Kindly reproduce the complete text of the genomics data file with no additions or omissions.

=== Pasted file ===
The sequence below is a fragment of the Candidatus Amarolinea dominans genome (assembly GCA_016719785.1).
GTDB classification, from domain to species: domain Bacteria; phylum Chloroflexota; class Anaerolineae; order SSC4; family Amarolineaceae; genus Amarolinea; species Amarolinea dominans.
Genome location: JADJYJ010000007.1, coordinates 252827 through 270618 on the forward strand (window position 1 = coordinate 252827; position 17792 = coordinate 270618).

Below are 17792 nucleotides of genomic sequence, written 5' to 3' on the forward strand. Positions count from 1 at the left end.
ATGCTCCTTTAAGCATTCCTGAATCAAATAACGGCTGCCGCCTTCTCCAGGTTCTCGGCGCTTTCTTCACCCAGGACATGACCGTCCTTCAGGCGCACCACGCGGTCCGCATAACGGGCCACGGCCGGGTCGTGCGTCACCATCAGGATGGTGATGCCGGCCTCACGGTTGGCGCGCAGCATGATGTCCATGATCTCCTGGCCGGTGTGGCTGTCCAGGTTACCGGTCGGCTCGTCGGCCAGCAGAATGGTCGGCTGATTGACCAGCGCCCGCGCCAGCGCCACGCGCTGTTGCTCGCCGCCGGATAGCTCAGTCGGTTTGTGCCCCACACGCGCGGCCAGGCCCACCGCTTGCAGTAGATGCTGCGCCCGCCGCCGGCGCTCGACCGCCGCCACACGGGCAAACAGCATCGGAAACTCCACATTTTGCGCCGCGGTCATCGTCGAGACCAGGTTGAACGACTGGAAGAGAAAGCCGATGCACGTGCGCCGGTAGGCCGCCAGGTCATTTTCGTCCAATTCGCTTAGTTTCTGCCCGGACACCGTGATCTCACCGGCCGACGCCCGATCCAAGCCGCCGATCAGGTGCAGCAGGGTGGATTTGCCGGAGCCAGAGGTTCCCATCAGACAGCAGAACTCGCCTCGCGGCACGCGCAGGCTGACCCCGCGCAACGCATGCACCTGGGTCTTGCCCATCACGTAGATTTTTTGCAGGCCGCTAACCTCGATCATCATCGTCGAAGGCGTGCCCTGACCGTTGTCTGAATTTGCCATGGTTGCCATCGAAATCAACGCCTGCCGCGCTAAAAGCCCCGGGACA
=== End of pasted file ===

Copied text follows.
The sequence below is a fragment of the Candidatus Amarolinea dominans genome (assembly GCA_016719785.1).
GTDB classification, from domain to species: domain Bacteria; phylum Chloroflexota; class Anaerolineae; order SSC4; family Amarolineaceae; genus Amarolinea; species Amarolinea dominans.
Genome location: JADJYJ010000007.1, coordinates 252827 through 270618 on the forward strand (window position 1 = coordinate 252827; position 17792 = coordinate 270618).

Below are 17792 nucleotides of genomic sequence, written 5' to 3' on the forward strand. Positions count from 1 at the left end.
ATGCTCCTTTAAGCATTCCTGAATCAAATAACGGCTGCCGCCTTCTCCAGGTTCTCGGCGCTTTCTTCACCCAGGACATGACCGTCCTTCAGGCGCACCACGCGGTCCGCATAACGGGCCACGGCCGGGTCGTGCGTCACCATCAGGATGGTGATGCCGGCCTCACGGTTGGCGCGCAGCATGATGTCCATGATCTCCTGGCCGGTGTGGCTGTCCAGGTTACCGGTCGGCTCGTCGGCCAGCAGAATGGTCGGCTGATTGACCAGCGCCCGCGCCAGCGCCACGCGCTGTTGCTCGCCGCCGGATAGCTCAGTCGGTTTGTGCCCCACACGCGCGGCCAGGCCCACCGCTTGCAGTAGATGCTGCGCCCGCCGCCGGCGCTCGACCGCCGCCACACGGGCAAACAGCATCGGAAACTCCACATTTTGCGCCGCGGTCATCGTCGAGACCAGGTTGAACGACTGGAAGAGAAAGCCGATGCACGTGCGCCGGTAGGCCGCCAGGTCATTTTCGTCCAATTCGCTTAGTTTCTGCCCGGACACCGTGATCTCACCGGCCGACGCCCGATCCAAGCCGCCGATCAGGTGCAGCAGGGTGGATTTGCCGGAGCCAGAGGTTCCCATCAGACAGCAGAACTCGCCTCGCGGCACGCGCAGGCTGACCCCGCGCAACGCATGCACCTGGGTCTTGCCCATCACGTAGATTTTTTGCAGGCCGCTAACCTCGATCATCATCGTCGAAGGCGTGCCCTGACCGTTGTCTGAATTTGCCATGGTTGCCATCGAAATCAACGCCTGCCGCGCTAAAAGCCCCGGGACA